FORT LEAVENWORTH, Kan. — An essay written by a student at the Army's Command and General Staff College has completely changed the western world's centuries-old ideas on warfare, sources confirmed today.
Maj. Jeffrey Branks, who wrote most of the paper while waiting in the car to pick his daughter up from soccer practice on Tuesday and Thursday afternoons, says it is "basically the Sun Tzu of our generation."
"Chaos. Friction. Uncertainty. I came up with all of those ideas," said Branks, slowly taking off his reading glasses then putting them back on. "I'm certain to get a command assignment after this one."
Branks wrote the essay, entitled "On War: A Paradime Shift," as a requirement for graduation from the school. He noted after turning in the paper that the spelling of "Paradime" was not, in fact, a typo, but a "subtle reference to the elements of national power," or DIME model.
Branks admits that writing the essay was not an easy task. He says the three hours he put in to edit the final draft were especially grueling, as he was milking a "Clausewitzian hangover" on Sunday morning.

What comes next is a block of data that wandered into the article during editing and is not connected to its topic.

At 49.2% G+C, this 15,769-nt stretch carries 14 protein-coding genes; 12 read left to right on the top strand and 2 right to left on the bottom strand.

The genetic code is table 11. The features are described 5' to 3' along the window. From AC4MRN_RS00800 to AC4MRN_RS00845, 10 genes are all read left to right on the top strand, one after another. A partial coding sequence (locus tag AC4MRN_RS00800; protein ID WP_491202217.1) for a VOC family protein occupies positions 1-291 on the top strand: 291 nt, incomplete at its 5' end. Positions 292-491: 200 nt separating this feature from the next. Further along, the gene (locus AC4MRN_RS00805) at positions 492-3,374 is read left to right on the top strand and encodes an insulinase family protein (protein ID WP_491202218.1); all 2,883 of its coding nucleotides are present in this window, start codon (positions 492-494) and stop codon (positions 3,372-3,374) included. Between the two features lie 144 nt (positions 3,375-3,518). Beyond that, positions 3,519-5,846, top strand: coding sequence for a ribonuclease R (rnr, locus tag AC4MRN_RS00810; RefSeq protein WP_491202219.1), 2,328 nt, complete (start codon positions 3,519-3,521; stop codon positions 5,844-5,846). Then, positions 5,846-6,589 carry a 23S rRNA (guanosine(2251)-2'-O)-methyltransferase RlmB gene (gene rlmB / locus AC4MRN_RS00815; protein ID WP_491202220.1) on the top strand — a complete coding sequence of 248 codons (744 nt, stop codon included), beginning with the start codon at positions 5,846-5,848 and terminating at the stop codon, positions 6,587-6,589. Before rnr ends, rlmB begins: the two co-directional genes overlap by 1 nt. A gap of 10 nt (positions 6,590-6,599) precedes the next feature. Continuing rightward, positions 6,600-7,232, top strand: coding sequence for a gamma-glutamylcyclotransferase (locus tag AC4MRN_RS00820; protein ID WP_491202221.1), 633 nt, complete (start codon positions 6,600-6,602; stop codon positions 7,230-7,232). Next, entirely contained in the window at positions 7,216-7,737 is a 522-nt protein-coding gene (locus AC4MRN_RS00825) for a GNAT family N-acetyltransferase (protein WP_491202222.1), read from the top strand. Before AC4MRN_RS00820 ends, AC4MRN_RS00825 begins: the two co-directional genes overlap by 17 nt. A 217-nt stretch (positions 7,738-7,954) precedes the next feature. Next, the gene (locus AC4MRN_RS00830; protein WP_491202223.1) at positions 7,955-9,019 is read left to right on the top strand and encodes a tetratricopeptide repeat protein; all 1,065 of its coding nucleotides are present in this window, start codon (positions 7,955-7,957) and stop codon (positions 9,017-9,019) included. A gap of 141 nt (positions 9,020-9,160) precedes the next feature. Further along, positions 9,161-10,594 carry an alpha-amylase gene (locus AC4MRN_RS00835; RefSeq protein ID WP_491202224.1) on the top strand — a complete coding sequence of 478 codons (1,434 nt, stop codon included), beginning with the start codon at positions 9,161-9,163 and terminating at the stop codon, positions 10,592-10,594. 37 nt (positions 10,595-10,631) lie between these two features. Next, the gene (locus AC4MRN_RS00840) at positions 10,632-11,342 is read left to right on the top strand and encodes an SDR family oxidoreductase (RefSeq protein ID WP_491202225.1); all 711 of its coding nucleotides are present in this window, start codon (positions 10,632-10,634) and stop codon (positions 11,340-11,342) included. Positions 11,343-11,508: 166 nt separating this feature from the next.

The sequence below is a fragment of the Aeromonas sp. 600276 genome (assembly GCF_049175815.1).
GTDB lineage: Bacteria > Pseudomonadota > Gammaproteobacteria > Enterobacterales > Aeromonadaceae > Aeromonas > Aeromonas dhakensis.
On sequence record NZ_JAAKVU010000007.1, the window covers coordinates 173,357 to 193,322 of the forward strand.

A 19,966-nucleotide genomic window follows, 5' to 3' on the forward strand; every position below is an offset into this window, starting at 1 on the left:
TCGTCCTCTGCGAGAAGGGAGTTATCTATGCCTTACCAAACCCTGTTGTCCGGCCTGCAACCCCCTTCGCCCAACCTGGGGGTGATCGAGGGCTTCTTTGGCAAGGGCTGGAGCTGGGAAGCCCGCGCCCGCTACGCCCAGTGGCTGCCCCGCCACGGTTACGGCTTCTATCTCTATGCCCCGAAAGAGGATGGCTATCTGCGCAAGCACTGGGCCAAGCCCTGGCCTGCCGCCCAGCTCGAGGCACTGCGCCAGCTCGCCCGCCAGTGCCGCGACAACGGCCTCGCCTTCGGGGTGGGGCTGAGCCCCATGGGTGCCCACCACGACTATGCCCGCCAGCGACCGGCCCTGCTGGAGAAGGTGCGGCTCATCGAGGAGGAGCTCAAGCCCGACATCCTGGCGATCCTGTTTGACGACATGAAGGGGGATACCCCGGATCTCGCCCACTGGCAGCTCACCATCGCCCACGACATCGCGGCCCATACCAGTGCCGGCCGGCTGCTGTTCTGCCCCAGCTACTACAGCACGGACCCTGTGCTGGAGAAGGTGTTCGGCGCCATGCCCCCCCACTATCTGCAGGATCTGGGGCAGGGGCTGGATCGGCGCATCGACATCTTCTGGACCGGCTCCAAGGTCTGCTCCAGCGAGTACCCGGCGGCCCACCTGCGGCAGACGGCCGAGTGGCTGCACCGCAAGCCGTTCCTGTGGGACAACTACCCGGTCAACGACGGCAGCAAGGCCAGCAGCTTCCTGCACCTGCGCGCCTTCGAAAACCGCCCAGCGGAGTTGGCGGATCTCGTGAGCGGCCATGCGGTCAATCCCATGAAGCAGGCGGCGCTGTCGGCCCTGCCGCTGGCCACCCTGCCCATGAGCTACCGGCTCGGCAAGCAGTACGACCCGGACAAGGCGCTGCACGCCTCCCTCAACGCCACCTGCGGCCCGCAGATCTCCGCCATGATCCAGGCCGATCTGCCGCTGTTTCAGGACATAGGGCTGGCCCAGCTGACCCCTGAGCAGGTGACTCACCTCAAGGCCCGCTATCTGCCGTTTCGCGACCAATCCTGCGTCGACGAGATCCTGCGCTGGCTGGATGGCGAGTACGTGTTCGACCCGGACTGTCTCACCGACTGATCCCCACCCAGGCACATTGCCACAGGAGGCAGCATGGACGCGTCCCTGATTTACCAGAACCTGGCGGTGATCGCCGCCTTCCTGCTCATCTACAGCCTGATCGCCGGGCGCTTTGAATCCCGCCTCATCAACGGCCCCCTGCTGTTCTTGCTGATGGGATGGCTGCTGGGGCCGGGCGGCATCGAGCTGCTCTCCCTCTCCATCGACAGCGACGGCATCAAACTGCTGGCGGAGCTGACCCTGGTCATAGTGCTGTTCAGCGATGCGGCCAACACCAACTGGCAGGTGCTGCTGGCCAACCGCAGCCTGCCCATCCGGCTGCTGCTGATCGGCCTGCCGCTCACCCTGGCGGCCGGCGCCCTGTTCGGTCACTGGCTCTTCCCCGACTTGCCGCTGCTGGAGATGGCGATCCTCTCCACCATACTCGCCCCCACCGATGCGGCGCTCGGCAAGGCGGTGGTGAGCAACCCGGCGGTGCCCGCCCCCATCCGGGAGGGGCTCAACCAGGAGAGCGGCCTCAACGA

While 10 pages, including citations, were more than he had written in total since college, he was able to adapt and overcome the challenge.
"Deception. Flexibility. Increasing the font size of my periods. That's what Jomini would have done," he said. "I haven't actually read anything he's written, but I'm told he would have done that."
Branks' classmates initially doubted that his work would have the revolutionary effect that it did, especially since his first draft was just the Ranger Creed copied and pasted 17 times in a row. Still, most say the rewrite was stunning.
"China might as well just give up right now," said Maj. Steve Green. "Jeffrey is about to wipe the floor with them."
His work will be available to the masses, as long as they have a CAC and an AKO account, when it is published in the next edition of the widely read Doctrine Semi-Quarterly newsletter.
Update: Sources allege that Branks may have plagiarized from the 1992 CGSC essay "Why We'll Obviously Never Wage Another Counterinsurgency," which itself was famous for plagiarizing the 1986 essay "My Personal Experiences in the Franco-Prussian War."